Carolyn Goodlander is truly a woman of the world. When I met with Carolyn to share lunch and words at the Cruz Bay Landing on St. John, she had just returned from her third circumnavigation aboard the sailboat home she shares with her writer husband Captain Fatty Goodlander, the editor-at-large at Cruising World Magazine, author of seven books, and well-loved radio show host and social media sensation.
The day following the interview, Carolyn was off again to visit her daughter Roma who lives and works in Singapore. Crossing the South Pacific by boat or jetting to Asia ruffles Carolyn’s feathers about as much as a trip to the post office might fluster you or me.
Despite her seventeen years of constant travel, Carolyn does claim a home port – St. John. This is where Fatty and Carolyn were received royally at their welcome home party hosted by Pickles in Paradise. At the party, dozens of fans were regaled with tales from the couple’s latest round the world adventure.
Not one to sit back idly, after his storytelling, Fatty entertained the crowd by belting out classic rock tunes accompanied by the regular mob of Coral Bay musicians. During the presentation of the burgee from the St. John Yacht Club (his fourth, I’m told) he was subjected to a celebrity roast by a close friend.
“Anyone here ever read anything by *Condor Van Harding?” Several hands shot up.
Carolyn, ever the diplomat, made the rounds stopping at each table to personally reunite with her adopted Coral Bay family. Fatty repeatedly acknowledged his wife from the stage, a refrain his fans know well.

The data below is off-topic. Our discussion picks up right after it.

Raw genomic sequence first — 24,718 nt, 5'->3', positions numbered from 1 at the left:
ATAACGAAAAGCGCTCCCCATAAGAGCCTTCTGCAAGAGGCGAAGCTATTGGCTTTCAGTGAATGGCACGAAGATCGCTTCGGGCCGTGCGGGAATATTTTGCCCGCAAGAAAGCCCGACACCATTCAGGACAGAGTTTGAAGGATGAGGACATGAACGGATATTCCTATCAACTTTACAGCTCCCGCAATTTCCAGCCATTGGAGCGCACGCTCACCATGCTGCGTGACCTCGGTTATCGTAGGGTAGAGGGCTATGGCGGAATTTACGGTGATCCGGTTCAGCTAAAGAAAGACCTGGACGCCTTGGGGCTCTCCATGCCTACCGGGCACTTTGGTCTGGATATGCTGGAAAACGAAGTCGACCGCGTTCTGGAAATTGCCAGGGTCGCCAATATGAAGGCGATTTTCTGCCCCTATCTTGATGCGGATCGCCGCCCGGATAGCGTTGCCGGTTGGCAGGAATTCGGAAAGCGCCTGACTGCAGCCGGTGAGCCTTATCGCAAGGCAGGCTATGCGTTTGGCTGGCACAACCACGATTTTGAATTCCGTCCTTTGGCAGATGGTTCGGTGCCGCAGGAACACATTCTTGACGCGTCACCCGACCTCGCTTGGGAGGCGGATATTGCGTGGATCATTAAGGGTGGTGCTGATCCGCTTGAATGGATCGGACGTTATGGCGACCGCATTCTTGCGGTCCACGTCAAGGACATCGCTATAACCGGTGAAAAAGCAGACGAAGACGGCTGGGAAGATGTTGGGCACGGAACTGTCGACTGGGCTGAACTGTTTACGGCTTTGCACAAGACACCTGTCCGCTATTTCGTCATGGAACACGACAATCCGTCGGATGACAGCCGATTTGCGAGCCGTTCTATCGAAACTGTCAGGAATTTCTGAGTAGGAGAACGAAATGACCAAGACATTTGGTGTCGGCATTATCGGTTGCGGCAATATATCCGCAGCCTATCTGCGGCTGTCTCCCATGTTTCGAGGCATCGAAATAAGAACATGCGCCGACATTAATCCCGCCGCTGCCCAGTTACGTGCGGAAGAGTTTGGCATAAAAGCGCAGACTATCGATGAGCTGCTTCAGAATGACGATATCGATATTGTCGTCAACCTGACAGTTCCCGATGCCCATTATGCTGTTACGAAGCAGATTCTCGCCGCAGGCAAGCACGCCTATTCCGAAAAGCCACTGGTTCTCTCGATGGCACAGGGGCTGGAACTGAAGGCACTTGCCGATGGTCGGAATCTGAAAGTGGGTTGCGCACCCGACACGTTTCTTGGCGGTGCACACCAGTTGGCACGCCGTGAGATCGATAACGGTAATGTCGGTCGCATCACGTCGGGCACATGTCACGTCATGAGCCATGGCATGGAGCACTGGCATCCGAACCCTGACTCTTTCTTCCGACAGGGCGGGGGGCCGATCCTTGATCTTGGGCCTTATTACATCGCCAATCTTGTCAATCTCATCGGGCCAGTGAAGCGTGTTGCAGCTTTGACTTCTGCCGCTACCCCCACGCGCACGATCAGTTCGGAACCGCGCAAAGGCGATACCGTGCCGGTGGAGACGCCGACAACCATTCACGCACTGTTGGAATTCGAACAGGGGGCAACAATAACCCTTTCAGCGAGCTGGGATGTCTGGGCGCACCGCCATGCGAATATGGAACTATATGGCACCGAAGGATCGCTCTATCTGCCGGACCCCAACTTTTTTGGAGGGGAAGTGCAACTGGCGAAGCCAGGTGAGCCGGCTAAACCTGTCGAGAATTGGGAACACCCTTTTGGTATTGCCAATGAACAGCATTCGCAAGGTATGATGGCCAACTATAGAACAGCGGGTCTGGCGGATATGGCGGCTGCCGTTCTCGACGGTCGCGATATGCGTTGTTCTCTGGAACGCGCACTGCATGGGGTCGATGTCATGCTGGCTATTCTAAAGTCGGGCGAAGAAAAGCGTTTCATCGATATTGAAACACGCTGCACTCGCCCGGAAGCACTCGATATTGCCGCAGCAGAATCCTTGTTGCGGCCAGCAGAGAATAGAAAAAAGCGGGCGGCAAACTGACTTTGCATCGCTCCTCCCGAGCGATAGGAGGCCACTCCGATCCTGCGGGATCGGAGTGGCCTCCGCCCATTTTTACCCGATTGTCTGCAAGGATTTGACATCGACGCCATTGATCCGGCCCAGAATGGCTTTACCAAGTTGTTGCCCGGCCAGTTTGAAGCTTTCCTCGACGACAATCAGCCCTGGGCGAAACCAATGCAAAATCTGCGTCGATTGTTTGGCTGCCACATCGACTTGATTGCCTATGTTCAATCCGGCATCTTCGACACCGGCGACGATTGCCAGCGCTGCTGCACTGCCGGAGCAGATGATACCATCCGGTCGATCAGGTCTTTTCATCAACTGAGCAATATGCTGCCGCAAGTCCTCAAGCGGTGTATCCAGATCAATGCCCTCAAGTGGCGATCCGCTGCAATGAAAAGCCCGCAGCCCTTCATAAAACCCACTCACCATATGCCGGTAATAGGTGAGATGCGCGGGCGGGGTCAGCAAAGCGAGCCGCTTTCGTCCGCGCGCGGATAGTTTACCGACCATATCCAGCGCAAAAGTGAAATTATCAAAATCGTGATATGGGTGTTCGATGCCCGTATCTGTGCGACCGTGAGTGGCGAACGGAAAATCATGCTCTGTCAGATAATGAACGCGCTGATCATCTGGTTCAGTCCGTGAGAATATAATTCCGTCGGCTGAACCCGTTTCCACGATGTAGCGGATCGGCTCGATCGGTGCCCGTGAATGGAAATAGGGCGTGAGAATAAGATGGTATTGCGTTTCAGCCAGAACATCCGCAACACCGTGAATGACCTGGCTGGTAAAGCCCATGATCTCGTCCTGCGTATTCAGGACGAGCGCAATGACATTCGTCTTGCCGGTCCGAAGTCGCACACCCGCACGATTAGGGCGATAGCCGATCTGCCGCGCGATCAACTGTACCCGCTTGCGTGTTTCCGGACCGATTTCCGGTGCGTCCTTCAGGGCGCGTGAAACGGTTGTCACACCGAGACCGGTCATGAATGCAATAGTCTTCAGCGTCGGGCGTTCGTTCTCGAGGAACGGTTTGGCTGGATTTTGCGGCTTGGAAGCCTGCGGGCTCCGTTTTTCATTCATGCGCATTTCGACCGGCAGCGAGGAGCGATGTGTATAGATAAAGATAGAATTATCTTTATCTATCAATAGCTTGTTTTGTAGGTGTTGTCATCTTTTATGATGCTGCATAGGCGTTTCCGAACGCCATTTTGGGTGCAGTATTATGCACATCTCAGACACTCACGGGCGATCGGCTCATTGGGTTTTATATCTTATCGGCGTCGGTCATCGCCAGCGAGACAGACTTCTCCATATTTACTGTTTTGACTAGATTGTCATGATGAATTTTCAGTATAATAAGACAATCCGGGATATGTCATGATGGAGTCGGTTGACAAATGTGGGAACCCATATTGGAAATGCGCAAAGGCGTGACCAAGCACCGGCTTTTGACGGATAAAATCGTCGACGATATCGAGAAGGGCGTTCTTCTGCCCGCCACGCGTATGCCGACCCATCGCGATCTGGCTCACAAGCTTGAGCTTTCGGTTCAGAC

“Carolyn is the reason for my success. Without her, I would be nothing,” he claimed.
Inspired by the mystery, I set out to uncover the woman behind the man and the myth. I was not disappointed.
The Woman Behind The Man
Calm and open, the experience of chatting with Carolyn is very different from that of speaking with Fatty, which sometimes feels like taking audience with the Wizard of Oz. I asked if she is really Fatty’s editor and agent, “the brains behind the operation”, as Fatty claims. While she may be the brains, she admits Fatty uses her as a literary device.
“What he says should be taken with a grain of salt. We are almost fictional characters in Fatty’s work. I edit for grammar and punctuation occasionally, but I’m not his editor, and he doesn’t like to take business advice from me. At least, not very often. I also don’t bake bread every day,” she laughed.
After Hurricane Hugo in 1989, the Goodlander’s lives were transformed into a soap opera at the point of Fatty’s pen – a reality show before reality shows existed. The daily account after the major disaster and the loss of their boat Carlotta propelled Fatty’s career. By the year 2000, the Goodlander family was financially supported by Fatty’s writing alone. Before that, Carolyn worked three jobs to allow for the big break that would open the world to them.
“Roma didn’t like being the subject of her father’s work until she left for Brandeis. At that point she realized that fame opens doors,” Carolyn said.